There’s plenty to keep an eye on with the College Board index, especially if it ends up being used by hundreds of colleges, creating a “one size fits all” approach to socio-economic context that, by definition, limits its effectiveness. But if the idea shocks you that colleges are starting to consider a student’s background as part of admissions decisions, you may want to consider it’s been around as long as rich people buying dorms to get their kids into college—and how, in many ways, it’s the exact same thing on a larger, institutionalized scale.


Wednesday, May 15, 2019

Gordon Ramsay, Master Chef—and Master Counselor?

By: Patrick O'Connor  Ph.D


I have never been much of a Gordon Ramsay fan.  My one interaction with Hell’s Kitchen—where he is invited to take over a fairly bad restaurant on its last legs to try and bully the owner into shaping things up—was based on morbid curiosity, wondering how long someone could keep up that level of rage, hoping everyone would be singing It’s a Small World After All at the end.  Once it was clear that was not going to happen, I wrote him off as one more privileged guy with anger issues, who, much to the delight of his family, found ways to channel the energy in ways society deemed to be productive, if still somewhat dangerous.

That perspective held true for several years, until I came home before Christmas break last December, to discover my daughter binge-watching Master Chef Junior.  Participants are invited to compete against one another in a kitchen that has absolutely, positively every kitchen contraption known to the free world, along with a pantry that has no back wall.  Unlike Hell’s Kitchen and the original Master Chef, the participants in Master Chef Junior are children—ages 8 to 13—still under the tutelage of Gordon Ramsay.

My first inclination was to honor my duty to report, and contact child protective services.  Anyone who goes nose-to-nose in an f-bomb contest with a slightly inebriated line cook should generally not be allowed on the same continent as young children, let alone put in charge of them.  Yet, Chef Ramsey was there, flawlessly demonstrating how to pan fry a steak to a room full of kids, with a clarity, focus, and energy that inspired them all to do the very same thing five minutes later.  He utzed them, he urged them, he cheered them on, he corrected their steps by asking questions and letting them evaluate themselves, and he helped them grow to believe in themselves, all without a single curse word. I was hooked.

Subsequent episodes revealed the same approach to his work with his mentees.  If the challenge of the evening is to cook food for the public, Chef Ramsey’s famous temper does tend to flare up when his charges disappoint—he has probably thrown ten pounds of undercooked chicken across the several years of the show.  At the same time, when an oil spatter leads a contestant to cry out in pain, or a dish gone wrong dissolves an eight-year-old into tears, Chef Ramsay is there with ample physical and emotional first aid, urging the young cook to find a new gear of focus within, guiding them back to the task at hand with new-found confidence, only once he knows they’re OK.  Add the moments when the show calls for childlike silliness—like the time a pasta-making activity ended up with Chef Ramsay wearing a huge bowl of red sauce dumped on him from midair—and it is heartening to see a world-class chef still knows what it means to play in the kitchen.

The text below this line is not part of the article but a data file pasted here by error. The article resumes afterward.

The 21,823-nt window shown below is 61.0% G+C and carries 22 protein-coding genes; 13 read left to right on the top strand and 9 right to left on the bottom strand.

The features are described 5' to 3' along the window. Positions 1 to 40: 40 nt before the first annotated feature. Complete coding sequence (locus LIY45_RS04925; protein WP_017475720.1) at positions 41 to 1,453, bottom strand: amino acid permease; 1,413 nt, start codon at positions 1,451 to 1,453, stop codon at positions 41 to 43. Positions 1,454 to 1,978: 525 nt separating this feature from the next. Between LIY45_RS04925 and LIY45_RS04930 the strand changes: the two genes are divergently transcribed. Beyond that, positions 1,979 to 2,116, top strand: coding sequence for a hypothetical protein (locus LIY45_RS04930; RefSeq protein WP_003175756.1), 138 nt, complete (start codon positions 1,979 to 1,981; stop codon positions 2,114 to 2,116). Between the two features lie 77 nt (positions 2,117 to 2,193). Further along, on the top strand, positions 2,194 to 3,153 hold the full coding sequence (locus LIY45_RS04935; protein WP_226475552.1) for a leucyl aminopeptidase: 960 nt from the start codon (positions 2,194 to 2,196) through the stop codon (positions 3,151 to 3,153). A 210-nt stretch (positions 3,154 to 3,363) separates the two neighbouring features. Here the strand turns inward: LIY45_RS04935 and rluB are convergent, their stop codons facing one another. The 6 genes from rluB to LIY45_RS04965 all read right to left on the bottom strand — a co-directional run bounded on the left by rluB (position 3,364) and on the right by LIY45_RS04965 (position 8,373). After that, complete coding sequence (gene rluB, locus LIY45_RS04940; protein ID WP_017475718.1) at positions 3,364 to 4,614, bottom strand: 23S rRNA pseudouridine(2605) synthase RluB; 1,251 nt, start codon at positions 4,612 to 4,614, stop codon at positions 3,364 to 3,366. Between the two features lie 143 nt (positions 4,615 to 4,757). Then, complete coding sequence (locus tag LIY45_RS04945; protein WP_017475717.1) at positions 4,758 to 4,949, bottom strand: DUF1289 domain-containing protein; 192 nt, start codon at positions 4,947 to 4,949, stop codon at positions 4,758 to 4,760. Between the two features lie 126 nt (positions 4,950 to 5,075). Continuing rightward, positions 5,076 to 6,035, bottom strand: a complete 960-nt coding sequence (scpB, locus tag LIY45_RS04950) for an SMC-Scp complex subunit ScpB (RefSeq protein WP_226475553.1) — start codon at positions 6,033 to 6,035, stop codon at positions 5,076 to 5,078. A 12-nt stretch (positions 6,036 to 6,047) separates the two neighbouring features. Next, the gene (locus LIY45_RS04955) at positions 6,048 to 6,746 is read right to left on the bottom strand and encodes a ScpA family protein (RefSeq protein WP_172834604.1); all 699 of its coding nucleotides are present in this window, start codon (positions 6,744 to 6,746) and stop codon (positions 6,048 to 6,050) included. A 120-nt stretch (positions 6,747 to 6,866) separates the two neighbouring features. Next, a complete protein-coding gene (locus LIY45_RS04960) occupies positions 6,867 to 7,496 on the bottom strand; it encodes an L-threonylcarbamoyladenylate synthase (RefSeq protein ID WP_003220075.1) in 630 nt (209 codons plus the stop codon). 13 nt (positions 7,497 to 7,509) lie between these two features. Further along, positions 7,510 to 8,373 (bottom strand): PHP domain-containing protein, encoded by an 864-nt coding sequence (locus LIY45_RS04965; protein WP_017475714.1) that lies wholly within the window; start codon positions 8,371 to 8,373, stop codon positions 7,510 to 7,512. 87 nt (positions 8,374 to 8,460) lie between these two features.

We’re all caught up with the back episodes now, and watching the current season, where the next generation of Michelin stars recently completed a cooking task so flawlessly, the judges couldn’t send anyone home that night.  Seeing the combination of humor, expectation, encouragement and faith Chef Ramsay and his fellow chefs give so freely to their crew, I’ve often felt society as a whole would be better off if we shuttered every teacher training and counselor training program in the country, and simply required future educators to learn their craft from Master Chef Junior.  The standards are high, the support is infinite, and even though, as they frequently remind the participants, everyone can do well, but there can only be one winner—no one walks away with their head down.  Instead, they are eager to apply what they’ve learned to next time.  That would make for one mighty impressive school, replete with a pretty amazing cafeteria to boot.

Wednesday, May 8, 2019

The Legacy of Lloyd Thacker

By:  Patrick O'Connor  Ph.D


The counseling world is pausing this week to reflect on the retirement of Lloyd Thacker.  A former college admissions officer and college counselor, Lloyd left the world of high school in 2004 to start The Education Conservancy, a one-person non-profit dedicated to making sure college admissions remains student-centered, and not overcome by other interests.  Under Lloyd’s guidance, the Conservancy played an early role in calling college rankings into question, and was one of the first voices to question the importance of SAT and ACT testing in the college selection process.  In short, Lloyd was one of the first college admissions professionals who saw college admissions heading into the overheated, competitive morass it’s become today, and tried to steer us clear of this disaster.